We could set ourselves up a Mountain West-ish program right in Phoenix and attempt to keep some of those kids from Chandler, Peoria and Tucson home. Worst-case outcome: beating New Mexico all the time.
Basically what I'm pitching to you is that the University of Phoenix should start up a football team and that you and I should run it together. It's already got the Fiesta Bowl's stadium named after it!
Elsewhere, Texas has enough players to sustain 20 Division I football programs (though we could argue about how sustained a few of them are), and it'll only ramp up as the state continues to bloom, with hordes of those new Texans coming in from recruiting-talent rival California. What's one more lil ole mid-major team?
The question, though: where in Texas?
Austin is right out, as the Longhorns would severely cap our growth. Dallas is large, booming and football-friendly, but also home to SMU and a neighbor of TCU and North Texas. We're not afraid of North Texas. I'm just saying.
For a little bit more room, we could try out slightly more booming Houston, which has just UH and Rice and is also home to a NFL team much less mindshare-hoggy than the Cowboys. And we're not often going to fret about Rice. The primary concern would be carving an identity very distinct from the Cougars', but that's another story.
Now how about aiming straight for the top?
BCS in Washington, D.C.?
The nation's No. 7 TV market and 11th-fastest-growing city (were it a state, it would be No. 1). If Maryland and Virginia formed a single body, it would rank as the country's fifth-best recruiting state, based on 247 Composite ratings:
And even though the Big Ten Terrapins are only half an hour from our campus (heck, I think we'll simply purchase East Potomac Park, and there's nothing you can do about it), by my thinking, D.C. is also the biggest TV market without a true college football presence, among those that could use them, at least. Let's scan the top 10:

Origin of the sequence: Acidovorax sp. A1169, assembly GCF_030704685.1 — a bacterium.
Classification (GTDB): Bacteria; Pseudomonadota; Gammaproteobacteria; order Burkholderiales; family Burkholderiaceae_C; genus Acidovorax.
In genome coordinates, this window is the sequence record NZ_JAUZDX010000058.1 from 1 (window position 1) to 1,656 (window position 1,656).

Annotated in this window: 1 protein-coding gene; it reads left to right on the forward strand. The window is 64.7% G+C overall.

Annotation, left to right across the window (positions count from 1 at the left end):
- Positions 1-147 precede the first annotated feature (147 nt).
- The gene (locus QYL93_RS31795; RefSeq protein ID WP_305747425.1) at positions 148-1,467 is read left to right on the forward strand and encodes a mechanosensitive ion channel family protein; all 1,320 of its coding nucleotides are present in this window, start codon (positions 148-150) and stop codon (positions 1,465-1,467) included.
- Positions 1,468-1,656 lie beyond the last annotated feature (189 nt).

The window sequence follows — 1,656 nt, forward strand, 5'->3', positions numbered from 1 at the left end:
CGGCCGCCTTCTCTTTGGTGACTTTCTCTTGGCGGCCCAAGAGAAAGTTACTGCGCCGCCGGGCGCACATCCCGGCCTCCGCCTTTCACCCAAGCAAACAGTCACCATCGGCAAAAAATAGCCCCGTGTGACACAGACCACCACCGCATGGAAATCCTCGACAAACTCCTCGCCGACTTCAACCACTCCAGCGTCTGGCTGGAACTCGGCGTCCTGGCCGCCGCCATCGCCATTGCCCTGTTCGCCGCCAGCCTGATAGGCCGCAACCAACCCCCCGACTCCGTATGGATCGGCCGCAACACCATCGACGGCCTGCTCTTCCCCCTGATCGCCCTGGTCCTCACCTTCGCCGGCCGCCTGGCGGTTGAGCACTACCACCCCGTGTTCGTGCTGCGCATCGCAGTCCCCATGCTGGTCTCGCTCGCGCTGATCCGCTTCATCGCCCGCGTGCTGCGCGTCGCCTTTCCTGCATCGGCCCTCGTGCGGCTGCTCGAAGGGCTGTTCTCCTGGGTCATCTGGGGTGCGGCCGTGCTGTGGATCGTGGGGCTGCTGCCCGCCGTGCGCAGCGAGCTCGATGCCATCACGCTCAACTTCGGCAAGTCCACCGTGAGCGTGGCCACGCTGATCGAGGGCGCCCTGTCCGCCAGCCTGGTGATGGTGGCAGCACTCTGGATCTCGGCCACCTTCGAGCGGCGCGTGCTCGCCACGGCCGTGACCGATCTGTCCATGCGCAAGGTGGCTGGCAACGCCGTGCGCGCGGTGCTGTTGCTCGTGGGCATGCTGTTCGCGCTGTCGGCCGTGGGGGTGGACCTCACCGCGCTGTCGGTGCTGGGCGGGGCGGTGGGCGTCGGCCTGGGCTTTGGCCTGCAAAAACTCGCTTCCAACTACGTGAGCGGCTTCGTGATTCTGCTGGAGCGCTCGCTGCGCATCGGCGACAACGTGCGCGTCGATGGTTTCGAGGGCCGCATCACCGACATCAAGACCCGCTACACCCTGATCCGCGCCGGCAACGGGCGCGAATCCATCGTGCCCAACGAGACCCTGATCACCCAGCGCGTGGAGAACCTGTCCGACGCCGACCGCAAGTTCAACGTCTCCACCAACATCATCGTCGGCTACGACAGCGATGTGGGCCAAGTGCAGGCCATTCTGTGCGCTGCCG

- New York, Chicago, Philadelphia, Boston: We will not try to be the school that makes these locales care about college football. I'm thinking we can make D.C. work because it's transient and close to both the South and, all of a sudden, the Big Ten. This is the gamble.
- Los Angeles: Already has two BCS teams.
- San Francisco: Two BCS teams already in the Bay Area.
- Dallas, Houston, Atlanta: Plenty saturated at the BCS level.
The only in-town competition would be Georgetown and Howard, plus [/mumbles] one of the NFL's most popular teams. We'd be close to Maryland, Virginia, Navy, West Virginia, Penn State and Rutgers and could surely drum up a rivalry with somebody, especially after trouncing them in recruiting.
On that note, we turn to D.C. resident Andrew Sharp, who's expertly attuned to the wavelengths of today's prospects:
How does one recruit the nation's capital? First, you have to pretend to like Go-Go and/or Wale. This is non-negotiable.
Second, you have to apologize for Ron Zook since he recruited D.C. better than anybody and oh God look how that turned out for everyone.
And then ... Money, mostly. And free lunches, and concert tickets, and favors for family members, and the carefully calculated media-driven character assassination of any opposition, and wow I guess college football recruiting is pretty much exactly the same as lobbying in D.C. Or maybe it's the other way around.
Either way, college coaches should be right at home.
More in College Football: